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Laurentian staff union pres says his members stretched thin, stressed out after cuts

Revealing LU had planned for 30% student loss as worst-case CCAA fallout, Tom Fenske wonders what will happen if there’s an unexpected enrolment jump
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The president of the Laurentian University Staff Union (LUSU) said his members are “stretched thin right now, they are stressed out, and they are not doing well mentally.”

This after the union, which represents Laurentian employees such as clerical and computer staff, technologists and security personnel, lost 41 of its members (27 permanent and 14 temporary) earlier this spring as part of Laurentian’s insolvency restructuring.

The COVID-19 pandemic also continues to exacerbate the situation as Laurentian deals with the outcome of its filing under the Companies’ Creditors Arrangement Act (CCAA).

Speaking at the June 18 Laurentian board of governors meeting, LUSU president Tom Fenske said many of his members used to work through minor illnesses to service students.

But anyone displaying symptoms that might be COVID is asked to stay home right now.

“What board members may or may not be aware of is that for many positions on campus, many areas on campus, if simply one employee goes off sick, it throws everything into chaos,” he said.

Fenske asked LU president Robert Haché about the university’s staffing contingency plans.

He said the university had budgeted for a 30-per-cent loss of students as a worst-case scenario, and this is reflected in staffing levels.

Fenske has some concerns about what stronger-than-expected enrolment could mean for his members.

“If we have an influx of students that we are hoping we get, it’s my opinion we don’t have enough staff to handle that, and I would like to know what the contingency plans are going to be if we actually have a bigger influx of students than we expected,” Fenske said.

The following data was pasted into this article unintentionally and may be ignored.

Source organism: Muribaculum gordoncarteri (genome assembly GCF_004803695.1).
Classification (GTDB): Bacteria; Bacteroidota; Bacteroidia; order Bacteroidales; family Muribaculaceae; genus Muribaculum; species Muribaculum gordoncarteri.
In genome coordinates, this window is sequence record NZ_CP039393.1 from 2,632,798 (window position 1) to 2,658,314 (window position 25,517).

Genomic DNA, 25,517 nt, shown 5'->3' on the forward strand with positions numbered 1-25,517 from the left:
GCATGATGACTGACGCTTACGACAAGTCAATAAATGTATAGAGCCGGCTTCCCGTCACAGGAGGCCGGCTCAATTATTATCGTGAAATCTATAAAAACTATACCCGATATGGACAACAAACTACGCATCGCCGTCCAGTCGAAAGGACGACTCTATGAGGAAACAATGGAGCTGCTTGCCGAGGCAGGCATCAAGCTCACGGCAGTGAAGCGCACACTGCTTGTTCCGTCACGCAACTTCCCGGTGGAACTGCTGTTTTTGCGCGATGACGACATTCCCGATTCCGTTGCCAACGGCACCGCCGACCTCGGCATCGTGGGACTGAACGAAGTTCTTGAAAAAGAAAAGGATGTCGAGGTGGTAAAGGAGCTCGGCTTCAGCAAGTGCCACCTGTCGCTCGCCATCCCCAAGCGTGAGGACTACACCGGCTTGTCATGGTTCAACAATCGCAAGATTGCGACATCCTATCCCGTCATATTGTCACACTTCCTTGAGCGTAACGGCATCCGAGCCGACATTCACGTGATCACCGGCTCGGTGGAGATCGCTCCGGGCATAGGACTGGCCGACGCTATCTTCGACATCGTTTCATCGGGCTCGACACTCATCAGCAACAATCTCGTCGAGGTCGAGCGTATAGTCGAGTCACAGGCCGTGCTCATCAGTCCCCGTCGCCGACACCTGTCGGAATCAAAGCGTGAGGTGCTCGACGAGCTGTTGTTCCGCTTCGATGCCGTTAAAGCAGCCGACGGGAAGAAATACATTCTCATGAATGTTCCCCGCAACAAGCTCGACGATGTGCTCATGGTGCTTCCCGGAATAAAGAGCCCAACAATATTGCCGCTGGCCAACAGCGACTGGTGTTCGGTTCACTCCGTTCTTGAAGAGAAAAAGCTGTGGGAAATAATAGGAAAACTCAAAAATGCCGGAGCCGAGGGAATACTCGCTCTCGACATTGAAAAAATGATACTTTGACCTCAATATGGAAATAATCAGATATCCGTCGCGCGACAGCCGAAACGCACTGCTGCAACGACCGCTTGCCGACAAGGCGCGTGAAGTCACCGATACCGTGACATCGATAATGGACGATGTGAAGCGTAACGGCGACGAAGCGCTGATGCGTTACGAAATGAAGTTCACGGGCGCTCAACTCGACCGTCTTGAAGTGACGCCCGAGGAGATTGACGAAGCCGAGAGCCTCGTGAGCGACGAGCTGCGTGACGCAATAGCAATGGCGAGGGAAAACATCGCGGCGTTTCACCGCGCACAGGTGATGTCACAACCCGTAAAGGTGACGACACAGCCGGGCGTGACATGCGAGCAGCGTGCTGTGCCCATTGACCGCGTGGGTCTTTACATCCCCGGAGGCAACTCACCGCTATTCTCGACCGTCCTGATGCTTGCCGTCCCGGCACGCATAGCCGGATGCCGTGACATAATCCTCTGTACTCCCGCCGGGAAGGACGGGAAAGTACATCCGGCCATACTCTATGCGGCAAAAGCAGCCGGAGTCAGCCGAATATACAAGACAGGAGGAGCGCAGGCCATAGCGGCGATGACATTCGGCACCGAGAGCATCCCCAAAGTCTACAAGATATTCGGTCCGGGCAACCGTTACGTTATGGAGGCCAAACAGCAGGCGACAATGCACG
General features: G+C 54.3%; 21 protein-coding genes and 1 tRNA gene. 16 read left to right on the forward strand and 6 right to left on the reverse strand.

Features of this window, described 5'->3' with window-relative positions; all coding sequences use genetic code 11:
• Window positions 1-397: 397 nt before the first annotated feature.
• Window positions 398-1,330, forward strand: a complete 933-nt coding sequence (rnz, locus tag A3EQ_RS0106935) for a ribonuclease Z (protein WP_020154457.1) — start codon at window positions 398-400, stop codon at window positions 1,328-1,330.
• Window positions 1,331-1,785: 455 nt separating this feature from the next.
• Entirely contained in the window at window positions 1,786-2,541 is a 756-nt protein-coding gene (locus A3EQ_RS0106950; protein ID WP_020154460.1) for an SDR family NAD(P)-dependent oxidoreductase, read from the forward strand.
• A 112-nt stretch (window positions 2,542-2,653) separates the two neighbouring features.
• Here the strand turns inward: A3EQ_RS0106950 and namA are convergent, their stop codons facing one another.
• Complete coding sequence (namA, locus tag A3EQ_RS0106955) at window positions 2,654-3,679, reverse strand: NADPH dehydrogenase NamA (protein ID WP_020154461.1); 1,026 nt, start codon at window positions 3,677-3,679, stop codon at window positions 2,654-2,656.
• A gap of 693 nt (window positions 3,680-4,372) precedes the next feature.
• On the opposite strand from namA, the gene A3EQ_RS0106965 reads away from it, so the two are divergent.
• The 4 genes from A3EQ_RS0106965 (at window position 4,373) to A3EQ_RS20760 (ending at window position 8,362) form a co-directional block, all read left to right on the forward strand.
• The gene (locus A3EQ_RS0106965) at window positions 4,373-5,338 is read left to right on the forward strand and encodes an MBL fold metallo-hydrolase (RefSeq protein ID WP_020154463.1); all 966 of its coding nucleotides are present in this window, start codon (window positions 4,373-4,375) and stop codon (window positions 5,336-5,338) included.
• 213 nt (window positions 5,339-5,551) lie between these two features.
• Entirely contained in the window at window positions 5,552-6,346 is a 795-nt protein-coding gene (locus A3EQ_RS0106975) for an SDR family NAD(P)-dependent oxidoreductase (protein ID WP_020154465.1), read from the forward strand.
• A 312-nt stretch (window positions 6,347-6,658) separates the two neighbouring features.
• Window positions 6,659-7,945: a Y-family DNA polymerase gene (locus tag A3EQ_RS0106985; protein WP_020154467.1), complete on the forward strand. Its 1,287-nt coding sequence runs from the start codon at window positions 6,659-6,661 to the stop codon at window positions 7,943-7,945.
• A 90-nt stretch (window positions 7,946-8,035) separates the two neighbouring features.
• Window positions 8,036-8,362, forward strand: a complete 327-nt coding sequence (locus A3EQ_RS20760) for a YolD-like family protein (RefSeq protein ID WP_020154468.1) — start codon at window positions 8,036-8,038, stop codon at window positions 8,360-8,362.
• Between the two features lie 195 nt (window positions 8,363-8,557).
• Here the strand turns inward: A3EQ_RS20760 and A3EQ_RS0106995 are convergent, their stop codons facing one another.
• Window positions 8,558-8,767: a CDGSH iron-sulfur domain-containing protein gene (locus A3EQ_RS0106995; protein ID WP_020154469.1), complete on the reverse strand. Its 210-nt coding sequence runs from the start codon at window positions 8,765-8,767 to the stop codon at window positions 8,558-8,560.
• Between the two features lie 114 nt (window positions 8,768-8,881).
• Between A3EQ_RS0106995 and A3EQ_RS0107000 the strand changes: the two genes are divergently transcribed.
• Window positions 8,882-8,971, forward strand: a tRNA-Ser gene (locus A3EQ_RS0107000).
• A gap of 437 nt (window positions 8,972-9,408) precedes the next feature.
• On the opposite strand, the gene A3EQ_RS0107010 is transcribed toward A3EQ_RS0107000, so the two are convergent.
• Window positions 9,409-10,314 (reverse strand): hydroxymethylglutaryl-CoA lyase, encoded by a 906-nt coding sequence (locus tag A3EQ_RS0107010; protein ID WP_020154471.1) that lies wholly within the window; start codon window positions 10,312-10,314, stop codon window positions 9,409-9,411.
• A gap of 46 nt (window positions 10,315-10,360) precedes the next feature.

“Because in LUSU’s opinion, we are already stretched too thin. We were already thin before CCAA, and I would like to know what the plan is so that we don’t have more people that end up going off sick.”

At the June 16 LU Senate meeting, Haché said it wouldn’t have been realistic to expect the CCAA process wouldn’t have an impact on enrolment, but Laurentian has been actively recruiting students this spring.

The Laurentian president said “it’s impossible to make an accurate prediction on fall enrolment at this point, but it does look like we have a realistic chance of meeting our budgetary expectations on enrolment at the very least.”

Haché also revealed at the Senate meeting earlier this week Laurentian is drawing less on its $35 million insolvency bridge loan than expected. Fenske wanted to know what is happening to that “surplus of funds.”

Speaking at the June 18 meeting, Haché told Fenske it’s simply too early to answer his questions regarding staffing levels and student enrolment.

“We’re at the confirmation stage for students,” he said. “Registration doesn’t begin until about July 15. We’re considering all alternatives if there is any additional funds that come in.

“As you know, we won’t really know that until October, at the earliest, in terms of where the final numbers (will be).

“But we will be absolutely tracking this extremely carefully, and not only from a perspective of aligning with budget, but also from a perspective of ensuring the students have the best possible experience, which means that the support staff, faculty are there to provide for their needs.

“We’ll also appreciate as we’re in the CCAA process, all expenses of the university must be approved through the court-appointed monitor.

“So it will be a collaboration with the court in terms of what, if anything additional we can do until we emerge from the process, hopefully by the end of the year.”


 


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